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Re: Theropod "migrations"
In a message dated 99-04-24 17:55:21 EDT, Dinogeorge wrote:
There is one known ceratopid in central Asia, Turanoceratops, described by
Nessov & Kazynshkina in 1989, with new material described by Nessov in 1995.
It looked something like Montanoceratops from the US. But other than that,
ceratopids don't seem to have gained a foothold in Asia the way they did in
North America. Most of the ceratopids evolved post-Bering-land-bridge in
North America, whereas there is a diverse assemblage of protoceratopids in
Asia. Luck of the draw? >>
I think I mentioned this a while back, but it seems to me that it would be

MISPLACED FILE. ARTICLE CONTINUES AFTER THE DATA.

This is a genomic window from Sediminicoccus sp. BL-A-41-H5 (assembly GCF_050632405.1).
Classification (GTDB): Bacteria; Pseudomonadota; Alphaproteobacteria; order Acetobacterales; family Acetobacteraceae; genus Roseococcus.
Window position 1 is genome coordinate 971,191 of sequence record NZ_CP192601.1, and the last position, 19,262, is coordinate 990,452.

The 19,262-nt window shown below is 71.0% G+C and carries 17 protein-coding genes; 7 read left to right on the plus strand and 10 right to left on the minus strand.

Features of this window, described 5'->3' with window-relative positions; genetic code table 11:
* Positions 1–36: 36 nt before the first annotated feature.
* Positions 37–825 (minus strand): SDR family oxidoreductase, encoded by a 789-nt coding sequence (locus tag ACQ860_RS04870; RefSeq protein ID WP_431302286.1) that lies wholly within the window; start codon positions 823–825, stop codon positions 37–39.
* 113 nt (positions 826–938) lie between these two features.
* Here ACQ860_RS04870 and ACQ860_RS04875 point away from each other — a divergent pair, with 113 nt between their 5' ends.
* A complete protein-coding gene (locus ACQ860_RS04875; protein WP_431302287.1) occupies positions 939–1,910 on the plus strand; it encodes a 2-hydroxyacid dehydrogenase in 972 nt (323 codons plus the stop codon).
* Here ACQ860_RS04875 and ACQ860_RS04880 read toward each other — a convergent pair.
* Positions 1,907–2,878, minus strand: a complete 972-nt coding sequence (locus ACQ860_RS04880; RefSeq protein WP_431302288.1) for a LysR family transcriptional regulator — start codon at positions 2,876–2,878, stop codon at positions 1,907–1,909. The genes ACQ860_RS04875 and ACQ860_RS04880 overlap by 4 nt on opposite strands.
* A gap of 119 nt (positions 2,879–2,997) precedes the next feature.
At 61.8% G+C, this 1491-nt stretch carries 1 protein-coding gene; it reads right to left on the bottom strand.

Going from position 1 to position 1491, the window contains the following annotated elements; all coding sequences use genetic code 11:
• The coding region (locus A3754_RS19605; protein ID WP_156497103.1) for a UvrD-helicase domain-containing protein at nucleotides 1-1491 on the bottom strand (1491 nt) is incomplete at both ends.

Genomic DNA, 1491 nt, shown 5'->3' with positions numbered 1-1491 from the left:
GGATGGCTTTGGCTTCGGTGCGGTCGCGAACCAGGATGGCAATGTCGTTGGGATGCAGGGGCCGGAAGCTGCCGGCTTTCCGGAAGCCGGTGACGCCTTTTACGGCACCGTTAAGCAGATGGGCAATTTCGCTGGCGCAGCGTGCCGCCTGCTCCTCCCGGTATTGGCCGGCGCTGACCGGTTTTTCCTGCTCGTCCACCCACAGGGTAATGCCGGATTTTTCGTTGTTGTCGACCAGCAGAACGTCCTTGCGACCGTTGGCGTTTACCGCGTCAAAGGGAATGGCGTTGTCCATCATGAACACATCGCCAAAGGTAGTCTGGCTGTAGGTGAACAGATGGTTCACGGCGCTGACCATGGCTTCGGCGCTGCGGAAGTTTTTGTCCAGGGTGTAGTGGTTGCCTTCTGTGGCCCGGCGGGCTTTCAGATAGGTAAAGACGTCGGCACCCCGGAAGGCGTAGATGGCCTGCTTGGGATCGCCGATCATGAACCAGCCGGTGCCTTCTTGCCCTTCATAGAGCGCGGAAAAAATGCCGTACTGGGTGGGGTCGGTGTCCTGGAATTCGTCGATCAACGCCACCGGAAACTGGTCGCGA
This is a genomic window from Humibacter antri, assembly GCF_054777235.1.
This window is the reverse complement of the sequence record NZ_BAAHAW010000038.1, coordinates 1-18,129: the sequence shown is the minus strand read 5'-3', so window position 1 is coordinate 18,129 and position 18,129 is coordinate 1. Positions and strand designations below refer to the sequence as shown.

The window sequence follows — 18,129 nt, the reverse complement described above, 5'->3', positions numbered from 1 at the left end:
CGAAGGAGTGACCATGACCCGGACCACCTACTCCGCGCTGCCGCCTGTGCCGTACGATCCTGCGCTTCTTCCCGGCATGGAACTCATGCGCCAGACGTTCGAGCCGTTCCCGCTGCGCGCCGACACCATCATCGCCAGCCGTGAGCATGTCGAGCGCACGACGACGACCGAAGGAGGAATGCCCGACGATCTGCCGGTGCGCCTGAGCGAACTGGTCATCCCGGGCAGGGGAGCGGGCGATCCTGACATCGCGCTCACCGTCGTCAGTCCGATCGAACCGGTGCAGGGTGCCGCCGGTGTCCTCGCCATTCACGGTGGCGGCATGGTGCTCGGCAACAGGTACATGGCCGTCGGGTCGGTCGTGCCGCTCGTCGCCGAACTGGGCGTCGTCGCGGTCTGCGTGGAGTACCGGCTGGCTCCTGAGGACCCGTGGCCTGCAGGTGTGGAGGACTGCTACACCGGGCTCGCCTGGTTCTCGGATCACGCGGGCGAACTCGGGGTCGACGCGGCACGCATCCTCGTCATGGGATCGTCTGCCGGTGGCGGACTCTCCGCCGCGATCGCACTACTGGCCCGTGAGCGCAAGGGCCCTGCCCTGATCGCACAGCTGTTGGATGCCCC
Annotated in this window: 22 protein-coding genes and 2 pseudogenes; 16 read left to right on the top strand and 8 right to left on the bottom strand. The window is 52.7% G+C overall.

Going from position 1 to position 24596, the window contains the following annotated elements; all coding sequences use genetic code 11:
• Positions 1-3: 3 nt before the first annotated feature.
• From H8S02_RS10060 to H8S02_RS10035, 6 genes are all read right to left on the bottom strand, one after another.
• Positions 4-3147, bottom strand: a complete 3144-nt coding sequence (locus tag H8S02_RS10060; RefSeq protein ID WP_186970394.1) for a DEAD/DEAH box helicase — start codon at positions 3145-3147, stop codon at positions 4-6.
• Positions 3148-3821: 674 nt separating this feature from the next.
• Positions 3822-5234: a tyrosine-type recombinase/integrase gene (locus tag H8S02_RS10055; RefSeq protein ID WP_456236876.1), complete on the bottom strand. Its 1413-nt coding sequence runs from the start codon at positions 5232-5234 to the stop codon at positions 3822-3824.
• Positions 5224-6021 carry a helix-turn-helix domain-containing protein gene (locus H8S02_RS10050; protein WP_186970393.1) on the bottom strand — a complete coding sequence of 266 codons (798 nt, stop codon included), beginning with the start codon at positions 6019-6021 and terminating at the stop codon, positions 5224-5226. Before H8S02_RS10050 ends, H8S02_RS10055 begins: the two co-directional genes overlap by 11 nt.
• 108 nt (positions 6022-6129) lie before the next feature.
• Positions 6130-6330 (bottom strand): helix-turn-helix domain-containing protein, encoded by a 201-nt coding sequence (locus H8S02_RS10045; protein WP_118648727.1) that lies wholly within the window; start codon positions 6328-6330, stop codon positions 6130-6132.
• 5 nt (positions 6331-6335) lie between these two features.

hard to design an animal more suited for drowning than the large ceratopids
with their huge, downward-pointing skulls and semi-fused necks. This makes me
wonder if the Bering connection wasn't more of a sweepstakes route
(island-hopping) at least during the Campanian-Maastrichtian.
A study of bonebeds would be interesting in this connection also. Two
differing causes are volcanic ashfalls and flooding ( and perhaps a
combination of the two). It would be interesting to see statistics visa-vi
hadrosaur and ceratopian bonebeds in this context. Has anyone done a study of
the of dinosaur bonebeds? Are there any strictly fluvial hadrosaur bonebeds?
Anyone need an idea for their M.S.? Dan Varner.